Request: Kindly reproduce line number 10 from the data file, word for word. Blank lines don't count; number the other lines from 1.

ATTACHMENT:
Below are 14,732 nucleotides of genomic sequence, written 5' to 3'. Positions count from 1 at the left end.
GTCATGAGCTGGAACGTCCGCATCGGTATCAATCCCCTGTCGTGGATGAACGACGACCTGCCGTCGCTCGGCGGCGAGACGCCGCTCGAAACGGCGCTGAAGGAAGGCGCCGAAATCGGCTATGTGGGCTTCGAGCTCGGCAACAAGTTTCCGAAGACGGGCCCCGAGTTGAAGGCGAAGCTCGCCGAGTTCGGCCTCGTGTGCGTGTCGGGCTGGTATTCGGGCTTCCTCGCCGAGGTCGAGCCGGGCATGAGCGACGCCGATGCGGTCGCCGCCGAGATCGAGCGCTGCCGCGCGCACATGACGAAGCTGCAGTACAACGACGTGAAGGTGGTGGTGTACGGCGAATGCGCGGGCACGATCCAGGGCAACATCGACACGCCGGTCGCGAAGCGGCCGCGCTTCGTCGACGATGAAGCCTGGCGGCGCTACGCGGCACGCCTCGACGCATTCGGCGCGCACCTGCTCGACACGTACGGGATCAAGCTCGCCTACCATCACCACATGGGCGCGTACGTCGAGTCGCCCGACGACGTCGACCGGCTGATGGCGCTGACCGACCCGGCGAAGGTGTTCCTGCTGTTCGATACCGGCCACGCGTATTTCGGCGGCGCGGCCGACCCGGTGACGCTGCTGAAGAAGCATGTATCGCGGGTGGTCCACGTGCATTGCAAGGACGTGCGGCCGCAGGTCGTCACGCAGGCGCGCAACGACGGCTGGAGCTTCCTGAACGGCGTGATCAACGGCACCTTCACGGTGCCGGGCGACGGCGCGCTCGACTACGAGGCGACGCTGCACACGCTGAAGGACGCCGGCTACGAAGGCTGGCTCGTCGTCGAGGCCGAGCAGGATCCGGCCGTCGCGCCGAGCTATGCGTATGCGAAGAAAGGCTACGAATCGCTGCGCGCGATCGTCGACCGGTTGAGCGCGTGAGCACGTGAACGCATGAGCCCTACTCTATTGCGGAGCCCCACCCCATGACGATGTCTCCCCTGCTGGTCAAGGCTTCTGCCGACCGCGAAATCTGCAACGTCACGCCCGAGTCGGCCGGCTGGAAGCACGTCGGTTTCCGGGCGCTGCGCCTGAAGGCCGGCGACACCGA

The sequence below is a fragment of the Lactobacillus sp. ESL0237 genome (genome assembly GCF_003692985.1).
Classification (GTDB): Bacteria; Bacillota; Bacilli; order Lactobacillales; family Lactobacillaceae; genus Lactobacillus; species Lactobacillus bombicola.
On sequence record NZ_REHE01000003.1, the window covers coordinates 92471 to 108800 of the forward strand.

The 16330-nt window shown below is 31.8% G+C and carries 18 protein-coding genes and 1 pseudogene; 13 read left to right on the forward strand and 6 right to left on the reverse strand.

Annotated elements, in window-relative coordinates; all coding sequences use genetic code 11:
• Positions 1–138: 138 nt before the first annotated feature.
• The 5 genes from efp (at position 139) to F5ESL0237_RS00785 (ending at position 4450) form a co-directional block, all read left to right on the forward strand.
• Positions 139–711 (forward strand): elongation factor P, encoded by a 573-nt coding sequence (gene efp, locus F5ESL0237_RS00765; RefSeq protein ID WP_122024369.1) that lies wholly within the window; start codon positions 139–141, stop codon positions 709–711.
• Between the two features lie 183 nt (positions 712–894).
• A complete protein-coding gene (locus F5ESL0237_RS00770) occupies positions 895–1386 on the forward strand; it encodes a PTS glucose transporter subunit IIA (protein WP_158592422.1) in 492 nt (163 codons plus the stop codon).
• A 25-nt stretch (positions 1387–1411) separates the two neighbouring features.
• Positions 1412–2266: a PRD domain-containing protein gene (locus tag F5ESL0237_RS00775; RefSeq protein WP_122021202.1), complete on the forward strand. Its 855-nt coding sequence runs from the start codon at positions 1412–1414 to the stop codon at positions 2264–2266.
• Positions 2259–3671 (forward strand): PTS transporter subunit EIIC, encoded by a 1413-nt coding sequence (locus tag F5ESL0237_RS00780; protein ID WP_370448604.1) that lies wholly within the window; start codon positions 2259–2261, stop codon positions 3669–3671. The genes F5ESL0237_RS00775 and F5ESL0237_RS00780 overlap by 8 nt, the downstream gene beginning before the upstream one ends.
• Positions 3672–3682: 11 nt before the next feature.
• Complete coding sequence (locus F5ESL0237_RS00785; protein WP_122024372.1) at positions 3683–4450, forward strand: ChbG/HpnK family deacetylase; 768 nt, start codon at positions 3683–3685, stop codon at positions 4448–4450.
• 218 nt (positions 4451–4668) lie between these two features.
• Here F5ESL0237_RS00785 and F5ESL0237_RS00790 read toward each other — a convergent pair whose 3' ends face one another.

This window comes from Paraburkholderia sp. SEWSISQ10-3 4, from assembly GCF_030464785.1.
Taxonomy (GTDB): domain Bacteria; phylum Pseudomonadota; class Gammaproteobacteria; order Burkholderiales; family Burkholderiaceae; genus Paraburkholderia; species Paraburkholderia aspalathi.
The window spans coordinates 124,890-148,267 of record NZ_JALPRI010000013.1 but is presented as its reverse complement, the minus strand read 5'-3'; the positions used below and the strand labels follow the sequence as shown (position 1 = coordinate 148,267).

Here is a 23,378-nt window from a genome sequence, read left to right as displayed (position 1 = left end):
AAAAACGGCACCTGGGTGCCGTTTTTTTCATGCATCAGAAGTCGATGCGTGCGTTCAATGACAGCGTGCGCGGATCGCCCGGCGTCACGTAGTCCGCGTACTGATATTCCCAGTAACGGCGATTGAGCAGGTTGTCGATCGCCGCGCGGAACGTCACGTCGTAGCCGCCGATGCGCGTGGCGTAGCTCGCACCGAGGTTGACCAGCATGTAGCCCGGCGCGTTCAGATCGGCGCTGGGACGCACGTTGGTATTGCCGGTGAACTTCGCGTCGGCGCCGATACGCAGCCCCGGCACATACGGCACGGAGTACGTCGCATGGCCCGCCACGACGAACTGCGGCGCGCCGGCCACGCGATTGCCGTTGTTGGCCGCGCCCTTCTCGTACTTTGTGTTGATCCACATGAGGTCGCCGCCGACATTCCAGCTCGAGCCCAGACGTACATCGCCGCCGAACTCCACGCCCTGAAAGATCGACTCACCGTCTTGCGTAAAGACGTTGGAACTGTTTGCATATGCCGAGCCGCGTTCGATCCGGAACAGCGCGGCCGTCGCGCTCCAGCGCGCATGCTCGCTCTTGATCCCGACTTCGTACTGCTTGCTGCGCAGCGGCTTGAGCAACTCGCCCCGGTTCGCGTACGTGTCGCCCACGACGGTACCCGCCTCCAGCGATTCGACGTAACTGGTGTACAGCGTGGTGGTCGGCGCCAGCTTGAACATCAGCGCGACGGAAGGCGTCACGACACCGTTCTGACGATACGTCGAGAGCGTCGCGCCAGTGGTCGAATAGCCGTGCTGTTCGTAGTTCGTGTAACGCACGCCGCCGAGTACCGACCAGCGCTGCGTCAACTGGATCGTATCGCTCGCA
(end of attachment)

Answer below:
• Positions 139–711 (forward strand): elongation factor P, encoded by a 573-nt coding sequence (gene efp, locus F5ESL0237_RS00765; RefSeq protein ID WP_122024369.1) that lies wholly within the window; start codon positions 139–141, stop codon positions 709–711.